[Techtalk] [OT] HOWTO Encourage Women in Linux

Dave North dave at timocharis.com
Thu Aug 29 16:36:00 EST 2002

> [Val] explicitly asked permission to post it to techtalk
> because it's the busiest list and most likely to get a wide range of
> opinions.

Got it.

> Maintain the subject heading, though, please. It -is- technically
> off-topic for techtalk & I want the thread to remain easily deleteable.

Good plan. Got it.

First, I'd like to point out I think the howto is chock full o' good
stuff, and should serve its purpose. But I'll confine myself only to those
parts that, for one reason or another, I suspect might profit from a
little tweaking.
	I also prefer to address things a section at a time, to avoid
"chunking things together" too much and confusing the various main points.
	That said,

Section: Audience

"This document is intended mainly for the enlightened male Linux
enthusiast who would genuinely like to see more women involved in Linux
because both women and Linux would benefit from it."

Two words here are a bit challenging for us guys: "enlightened" and
"genuinely." This puts us to a test that, I suspect, few of us are
confident we pass. I even propose that, the more those shoes fit, the more
doubt we will have!
	I would also suggest it's a bit too confining anyway. I doubt --
other than the most cretinous -- there are many men who could not learn
from this document, and chasing them away before they get through the door
is, perhaps, not the road to broader readership (and, as yoda might put
it, enlightenment. But I use sawfish or just the console...)
	One might consider just deleting those two words and just let
folks go forth.

It goes on to say: "because both women and Linux would benefit" (the "from
it" is unnecessary but perhaps a nice stylistic grace note).
	Hey, a lot of guys are selfish or shy, and might be a bit more
encouraged if their benefit is served too! So I see little harm in being
inclusive with something like "women, Linux and even men would benefit."
Or just "everyone" (my favorite, but I'm just dull sometimes).
	Small point, perhaps subtle. But being inclusive might help.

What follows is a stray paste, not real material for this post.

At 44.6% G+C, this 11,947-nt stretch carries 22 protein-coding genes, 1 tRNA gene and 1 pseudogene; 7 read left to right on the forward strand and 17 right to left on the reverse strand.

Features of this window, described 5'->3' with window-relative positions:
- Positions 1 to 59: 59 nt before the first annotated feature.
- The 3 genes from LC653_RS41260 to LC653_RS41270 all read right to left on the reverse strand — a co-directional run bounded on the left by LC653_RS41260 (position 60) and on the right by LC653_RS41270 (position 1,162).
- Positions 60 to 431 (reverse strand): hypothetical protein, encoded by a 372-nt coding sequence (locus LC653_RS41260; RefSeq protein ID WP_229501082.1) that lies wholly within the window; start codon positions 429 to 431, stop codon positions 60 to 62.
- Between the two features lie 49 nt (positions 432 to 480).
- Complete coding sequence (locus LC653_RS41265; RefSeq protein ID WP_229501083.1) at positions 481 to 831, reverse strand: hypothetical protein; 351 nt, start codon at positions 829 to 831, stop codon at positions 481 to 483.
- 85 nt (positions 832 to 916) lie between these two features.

"This HOWTO is definitely not intended to help male Linux geeks find
female Linux geeks to date."

With that in mind, I suggest that this sentence (from, admittedly, the
next section):

"Note: I would consider dating the man who wrote the above post. What a

...might strike some folks as being a bit inconsistent.

I would point out too, that the entire paragraph after "geeks to date" is
perhaps not serving a useful purpose _to the intended readership_. The
first sentence makes the point quite clearly; the rest merely confuses me
by raising the general issue of "motive" in a tricky way -- with many
strange permutations possible.

Besides, I'm not sure "motives" _are_ that important at this point. How
many of us started into things we now love because of "the wrong motive?"
Unfortunately, asking folks to inspect their motives -- at this point in
the work -- may turn away people whose ideas may actually be quite
different by the time they get to the end of the document. That could be a
bad thing.
	Which is not to say that such comments are inherently a Bad Idea.
Maybe, however, they're better placed later in the document, after
enlightenment has loaded.

I take back what I said earlier, now that I think about it. Even my most
cretinous brothers could learn from reading this HOWTO. Why tell them not


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